Your Behavior and Your Brain – Brain-based Medical Adventures

A Lot Can Be Told About You by How You Look and Behave

We live in our brain. So, if your brain is healthy, you appear to others as attractive and healthy. When your brain falls apart, you fall apart and your appearance and your behavior show it. How does all this work? It’s a fascinating topic. (Most recent site update on June 19, 2024)

The image is of a crystal-clear container in the shape of a medicine capsule with the word "LOVE" in large red three-dimensional letters floating within the capsule shape. The letters are lit by a light source to the left enhancing the three-dimensional characteristics.
Photo by Fernando Zhiminalce


Welcome to the Neuroscience Research and Development Consultancy website. If you would like more information about any of the topics we cover on our site, or if you have a question. a comment, or a critique, please send it to us at:

Young blond woman staring into a broken hand mirror with a blank look on her face

• schizophrenia 
• Alzheimer’s disease
• autism
• Parkinson’s disease
• bipolar disorder
• epilepsy
• stroke
• depression
• panic disorder
• multiple sclerosis
• migraine

New or Updated pages as of June 19, 2024:

When Clozapine Doesn’t Work – Quick Look (FREE PAGE)
British Columbia’s Mental Health Care – Free Page (FREE PAGE)
Doctors’ Poems (FREE PAGE)
Predicting Your Risk for Dementia (subscriber-only page)
Early Psychosis Intervention To Prevent Schizophrenia (subscriber-only page)
When Even Clozapine Doesn’t Work in Schizophrenia (subscriber-only page)

There’s Good News About the Medical Conditions We Discuss

  • We’re nearing the point of being able to prevent schizophrenia.
  • There’s continuing progress in delaying or maybe even preventing Alzheimer’s.
  • Fewer depressions are treatment-resistant with the new medications available.
  • Advances have made treating multiple sclerosis more successful more often.
  • With stroke awareness campaigns, mobile stroke units, and active rehabilitation centers, more strokes are treated quickly and permanent disability is avoided.

What “Bad Behavior, Bad Brain” Means

Practicing neurologists have a “rule of thumb”. Bad behavior, bad brain. Now, a rule of thumb is defined as a useful principle that applies in most situations most if the time, but it’s not meant to be strictly accurate or reliable in every situation. Bad behavior, bad brain means that if someone is behaving badly, as a starting point a physician should look at their brain, because often that’s where the problem is. We’d like to say good behavior, good brain, but that’s not true. Sadly, there are many people with perfectly good brains that are awful criminals.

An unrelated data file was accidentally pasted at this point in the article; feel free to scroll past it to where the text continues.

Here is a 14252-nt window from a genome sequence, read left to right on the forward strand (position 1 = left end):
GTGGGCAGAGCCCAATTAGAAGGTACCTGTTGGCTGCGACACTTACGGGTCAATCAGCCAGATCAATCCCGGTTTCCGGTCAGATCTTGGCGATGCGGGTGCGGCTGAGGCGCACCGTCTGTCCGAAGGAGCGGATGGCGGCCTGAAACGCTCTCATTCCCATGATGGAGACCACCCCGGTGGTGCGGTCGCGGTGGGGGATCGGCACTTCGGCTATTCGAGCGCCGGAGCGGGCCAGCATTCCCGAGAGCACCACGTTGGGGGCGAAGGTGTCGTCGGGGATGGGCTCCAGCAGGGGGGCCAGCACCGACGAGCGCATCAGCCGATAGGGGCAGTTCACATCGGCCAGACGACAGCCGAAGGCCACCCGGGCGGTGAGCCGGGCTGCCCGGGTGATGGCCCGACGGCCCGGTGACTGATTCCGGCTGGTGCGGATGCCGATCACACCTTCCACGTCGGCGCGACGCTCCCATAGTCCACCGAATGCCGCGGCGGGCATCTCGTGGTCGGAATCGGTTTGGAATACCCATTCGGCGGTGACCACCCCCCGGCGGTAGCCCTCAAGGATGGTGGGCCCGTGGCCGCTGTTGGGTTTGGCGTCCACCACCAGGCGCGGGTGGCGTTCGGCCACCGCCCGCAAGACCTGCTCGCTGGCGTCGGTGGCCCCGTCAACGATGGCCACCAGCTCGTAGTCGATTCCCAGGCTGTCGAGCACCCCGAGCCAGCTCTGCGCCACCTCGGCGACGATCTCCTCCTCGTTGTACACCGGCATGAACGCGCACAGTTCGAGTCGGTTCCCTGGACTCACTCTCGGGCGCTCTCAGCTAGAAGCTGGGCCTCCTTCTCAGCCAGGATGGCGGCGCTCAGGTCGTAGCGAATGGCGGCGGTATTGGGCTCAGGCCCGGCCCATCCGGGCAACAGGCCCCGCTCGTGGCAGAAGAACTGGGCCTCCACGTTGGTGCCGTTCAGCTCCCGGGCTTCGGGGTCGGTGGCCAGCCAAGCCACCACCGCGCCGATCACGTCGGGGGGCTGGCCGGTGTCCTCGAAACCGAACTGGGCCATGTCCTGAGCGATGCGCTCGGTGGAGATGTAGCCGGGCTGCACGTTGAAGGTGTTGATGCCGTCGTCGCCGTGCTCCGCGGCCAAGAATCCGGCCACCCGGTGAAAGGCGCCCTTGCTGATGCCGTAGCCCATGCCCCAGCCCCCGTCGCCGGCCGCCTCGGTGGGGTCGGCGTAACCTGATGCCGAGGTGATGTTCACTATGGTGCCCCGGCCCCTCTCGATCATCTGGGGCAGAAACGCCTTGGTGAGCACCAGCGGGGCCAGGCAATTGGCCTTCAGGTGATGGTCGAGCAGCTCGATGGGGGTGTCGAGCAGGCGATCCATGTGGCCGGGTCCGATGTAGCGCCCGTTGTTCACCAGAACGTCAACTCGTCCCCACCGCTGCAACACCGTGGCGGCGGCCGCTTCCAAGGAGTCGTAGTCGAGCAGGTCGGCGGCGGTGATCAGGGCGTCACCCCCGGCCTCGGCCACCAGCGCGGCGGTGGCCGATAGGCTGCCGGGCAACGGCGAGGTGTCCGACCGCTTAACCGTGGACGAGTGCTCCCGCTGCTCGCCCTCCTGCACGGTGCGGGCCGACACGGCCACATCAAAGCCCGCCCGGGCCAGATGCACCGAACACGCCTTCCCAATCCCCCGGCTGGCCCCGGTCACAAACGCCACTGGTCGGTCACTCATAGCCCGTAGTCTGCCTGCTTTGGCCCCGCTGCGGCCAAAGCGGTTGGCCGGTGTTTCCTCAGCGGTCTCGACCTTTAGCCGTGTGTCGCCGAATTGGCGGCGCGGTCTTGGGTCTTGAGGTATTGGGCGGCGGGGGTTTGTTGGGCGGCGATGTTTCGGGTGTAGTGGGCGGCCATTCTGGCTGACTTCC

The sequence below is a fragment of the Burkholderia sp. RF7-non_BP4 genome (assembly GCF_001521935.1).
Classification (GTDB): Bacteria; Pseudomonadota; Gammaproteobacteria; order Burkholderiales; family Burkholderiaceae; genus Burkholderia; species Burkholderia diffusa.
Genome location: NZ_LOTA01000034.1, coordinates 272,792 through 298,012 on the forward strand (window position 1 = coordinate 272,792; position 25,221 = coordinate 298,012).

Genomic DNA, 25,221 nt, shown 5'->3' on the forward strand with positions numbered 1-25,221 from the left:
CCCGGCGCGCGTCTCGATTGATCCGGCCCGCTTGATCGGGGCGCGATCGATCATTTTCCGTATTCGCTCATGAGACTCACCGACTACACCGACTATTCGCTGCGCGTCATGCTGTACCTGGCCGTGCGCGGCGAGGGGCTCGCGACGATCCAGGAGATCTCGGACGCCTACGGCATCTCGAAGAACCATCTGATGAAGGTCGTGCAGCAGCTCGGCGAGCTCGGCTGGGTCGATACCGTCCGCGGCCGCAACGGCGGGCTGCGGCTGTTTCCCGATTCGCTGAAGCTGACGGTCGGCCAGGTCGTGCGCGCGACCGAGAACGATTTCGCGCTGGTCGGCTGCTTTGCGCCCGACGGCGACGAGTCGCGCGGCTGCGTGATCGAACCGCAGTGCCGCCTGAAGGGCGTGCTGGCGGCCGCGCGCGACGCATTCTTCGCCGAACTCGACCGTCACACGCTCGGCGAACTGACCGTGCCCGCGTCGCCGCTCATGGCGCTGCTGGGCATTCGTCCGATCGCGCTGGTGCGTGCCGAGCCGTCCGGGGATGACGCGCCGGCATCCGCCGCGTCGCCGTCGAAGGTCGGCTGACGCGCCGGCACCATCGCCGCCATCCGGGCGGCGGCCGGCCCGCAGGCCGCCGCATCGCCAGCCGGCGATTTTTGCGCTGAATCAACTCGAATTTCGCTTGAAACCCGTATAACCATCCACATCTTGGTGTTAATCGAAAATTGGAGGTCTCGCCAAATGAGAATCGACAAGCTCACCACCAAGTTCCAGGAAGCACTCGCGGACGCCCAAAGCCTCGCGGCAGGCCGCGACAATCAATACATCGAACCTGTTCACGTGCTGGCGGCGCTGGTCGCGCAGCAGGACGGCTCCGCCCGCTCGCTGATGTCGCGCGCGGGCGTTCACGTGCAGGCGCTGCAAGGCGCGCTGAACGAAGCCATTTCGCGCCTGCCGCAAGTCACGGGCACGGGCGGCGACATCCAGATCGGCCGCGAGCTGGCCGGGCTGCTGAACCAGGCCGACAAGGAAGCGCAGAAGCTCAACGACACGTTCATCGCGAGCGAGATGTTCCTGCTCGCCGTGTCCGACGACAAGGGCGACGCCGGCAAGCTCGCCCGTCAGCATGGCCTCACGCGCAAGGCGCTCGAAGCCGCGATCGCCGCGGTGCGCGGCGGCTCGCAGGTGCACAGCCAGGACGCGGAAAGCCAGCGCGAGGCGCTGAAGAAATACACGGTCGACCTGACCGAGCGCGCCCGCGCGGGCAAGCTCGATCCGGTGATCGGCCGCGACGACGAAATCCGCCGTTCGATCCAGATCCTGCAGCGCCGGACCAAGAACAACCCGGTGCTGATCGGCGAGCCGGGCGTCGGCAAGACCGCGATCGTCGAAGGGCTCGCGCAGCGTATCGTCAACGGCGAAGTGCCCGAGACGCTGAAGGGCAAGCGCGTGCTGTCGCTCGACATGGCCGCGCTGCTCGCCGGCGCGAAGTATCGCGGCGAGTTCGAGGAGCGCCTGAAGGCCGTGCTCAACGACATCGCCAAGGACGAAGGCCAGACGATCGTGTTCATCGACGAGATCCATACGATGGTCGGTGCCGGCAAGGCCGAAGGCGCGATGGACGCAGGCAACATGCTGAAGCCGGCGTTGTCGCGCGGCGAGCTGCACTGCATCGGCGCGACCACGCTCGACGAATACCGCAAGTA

We Continue Helping by Providing Good Information

We founded the Neuroscience Research & Development Consultancy eight years ago, in 2015. The consultancy provides answers to questions, trustworthy explanations, and discussions about the medical conditions we know best. We get emails from people explaining what’s going on with them and their physician, and asking if it makes sense. We write back. Sometimes what’s going on makes sense, sometimes not. It’s almost like a personal medical second opinion.

Free Newsletter to Everyone Upon Request

Sign up today! Sign up for our free monthly newsletter. Every month it has articles about recent developments and new treatments. There should be a dialog box at the bottom of your screen to sign up with your email address.

Become a Subscriber to Help Support Our Work

Most of our site is free though there are some pages only available to our subscribers. In truth, most people who subscribe do so just to support our work. You can sign up online and, if you want, it’s easy to cancel online. So, hey, join the “club” with a low-cost subscription (99¢ a month or $1.99 for three months).

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Interesting Stories and Discussions

For example, don’t miss the true story of the Lady with Worms Crawling Out of Her Skin.

A Bit More Introduction About These Brain-Based Medical Conditions

blond woman in a white top with her back to a mirror and two different image in the mirror, surprising and confusing her


We explain schizophrenia, what causes it, what it is, and early signs that it might be starting. We go into describing later symptoms as it continues and worsens and discuss how long it lasts and whether a person can ever stop their medications. We provide descriptions of the “negative symptoms” of schizophrenia, different from the usual positive delusion and hallucination symptoms everyone knows about. And, schizophrenia is different in men and women. In addition, there’s a free page on treatments for schizophrenia.


Alzheimer’s disease remains a medical mystery despite everyone feeling that we know a lot about it. We do know the early warning signs and the symptoms that are the main problems in Alzheimer’s. And that the brain changes start as many as twenty years before any symptoms, even the mildest symptoms, appear. It’s interesting to know that Alzheimer’s symptoms are different for women and men. And while medical science might be confused about what causes it, the science is more certain about ways to minimize the risk of getting it.

And here’s a link to a heartwarming but sad poem about dementia, “My Own Blood”. We think you’ll like it. It’s one of those that make you smile and cry at the same time.